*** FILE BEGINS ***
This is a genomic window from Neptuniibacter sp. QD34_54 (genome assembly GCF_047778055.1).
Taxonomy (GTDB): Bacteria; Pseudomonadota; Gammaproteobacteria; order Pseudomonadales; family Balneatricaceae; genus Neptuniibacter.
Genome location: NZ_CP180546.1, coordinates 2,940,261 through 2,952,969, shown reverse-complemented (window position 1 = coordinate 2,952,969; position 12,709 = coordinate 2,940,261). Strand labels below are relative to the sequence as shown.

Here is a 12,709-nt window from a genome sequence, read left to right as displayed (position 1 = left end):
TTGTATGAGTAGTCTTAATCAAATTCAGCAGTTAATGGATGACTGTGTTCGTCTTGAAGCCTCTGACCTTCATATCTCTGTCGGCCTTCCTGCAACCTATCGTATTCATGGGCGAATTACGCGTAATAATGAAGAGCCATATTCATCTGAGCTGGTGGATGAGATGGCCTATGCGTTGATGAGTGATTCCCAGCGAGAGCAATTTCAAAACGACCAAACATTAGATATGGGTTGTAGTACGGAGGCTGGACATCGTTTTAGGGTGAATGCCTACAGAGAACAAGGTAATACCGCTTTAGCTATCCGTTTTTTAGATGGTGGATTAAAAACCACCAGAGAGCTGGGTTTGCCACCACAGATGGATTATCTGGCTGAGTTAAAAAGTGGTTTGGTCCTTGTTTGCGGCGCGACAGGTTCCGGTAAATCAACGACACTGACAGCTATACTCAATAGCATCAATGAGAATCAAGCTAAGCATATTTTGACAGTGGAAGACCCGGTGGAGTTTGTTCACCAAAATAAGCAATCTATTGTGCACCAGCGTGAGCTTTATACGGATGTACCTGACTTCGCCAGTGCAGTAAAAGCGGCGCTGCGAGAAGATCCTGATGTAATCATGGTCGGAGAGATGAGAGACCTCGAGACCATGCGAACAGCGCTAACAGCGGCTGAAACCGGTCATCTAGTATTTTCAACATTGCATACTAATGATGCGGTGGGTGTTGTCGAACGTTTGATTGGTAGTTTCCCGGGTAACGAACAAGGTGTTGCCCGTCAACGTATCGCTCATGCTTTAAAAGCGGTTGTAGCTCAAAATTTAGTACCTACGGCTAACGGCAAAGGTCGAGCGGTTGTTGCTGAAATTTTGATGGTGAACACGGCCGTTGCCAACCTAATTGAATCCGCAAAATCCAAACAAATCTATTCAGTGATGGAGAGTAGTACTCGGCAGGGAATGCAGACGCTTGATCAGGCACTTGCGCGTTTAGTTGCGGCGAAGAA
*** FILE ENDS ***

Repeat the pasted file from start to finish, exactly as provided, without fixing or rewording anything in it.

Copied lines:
This is a genomic window from Neptuniibacter sp. QD34_54 (genome assembly GCF_047778055.1).
Taxonomy (GTDB): Bacteria; Pseudomonadota; Gammaproteobacteria; order Pseudomonadales; family Balneatricaceae; genus Neptuniibacter.
Genome location: NZ_CP180546.1, coordinates 2,940,261 through 2,952,969, shown reverse-complemented (window position 1 = coordinate 2,952,969; position 12,709 = coordinate 2,940,261). Strand labels below are relative to the sequence as shown.

Here is a 12,709-nt window from a genome sequence, read left to right as displayed (position 1 = left end):
TTGTATGAGTAGTCTTAATCAAATTCAGCAGTTAATGGATGACTGTGTTCGTCTTGAAGCCTCTGACCTTCATATCTCTGTCGGCCTTCCTGCAACCTATCGTATTCATGGGCGAATTACGCGTAATAATGAAGAGCCATATTCATCTGAGCTGGTGGATGAGATGGCCTATGCGTTGATGAGTGATTCCCAGCGAGAGCAATTTCAAAACGACCAAACATTAGATATGGGTTGTAGTACGGAGGCTGGACATCGTTTTAGGGTGAATGCCTACAGAGAACAAGGTAATACCGCTTTAGCTATCCGTTTTTTAGATGGTGGATTAAAAACCACCAGAGAGCTGGGTTTGCCACCACAGATGGATTATCTGGCTGAGTTAAAAAGTGGTTTGGTCCTTGTTTGCGGCGCGACAGGTTCCGGTAAATCAACGACACTGACAGCTATACTCAATAGCATCAATGAGAATCAAGCTAAGCATATTTTGACAGTGGAAGACCCGGTGGAGTTTGTTCACCAAAATAAGCAATCTATTGTGCACCAGCGTGAGCTTTATACGGATGTACCTGACTTCGCCAGTGCAGTAAAAGCGGCGCTGCGAGAAGATCCTGATGTAATCATGGTCGGAGAGATGAGAGACCTCGAGACCATGCGAACAGCGCTAACAGCGGCTGAAACCGGTCATCTAGTATTTTCAACATTGCATACTAATGATGCGGTGGGTGTTGTCGAACGTTTGATTGGTAGTTTCCCGGGTAACGAACAAGGTGTTGCCCGTCAACGTATCGCTCATGCTTTAAAAGCGGTTGTAGCTCAAAATTTAGTACCTACGGCTAACGGCAAAGGTCGAGCGGTTGTTGCTGAAATTTTGATGGTGAACACGGCCGTTGCCAACCTAATTGAATCCGCAAAATCCAAACAAATCTATTCAGTGATGGAGAGTAGTACTCGGCAGGGAATGCAGACGCTTGATCAGGCACTTGCGCGTTTAGTTGCGGCGAAGAA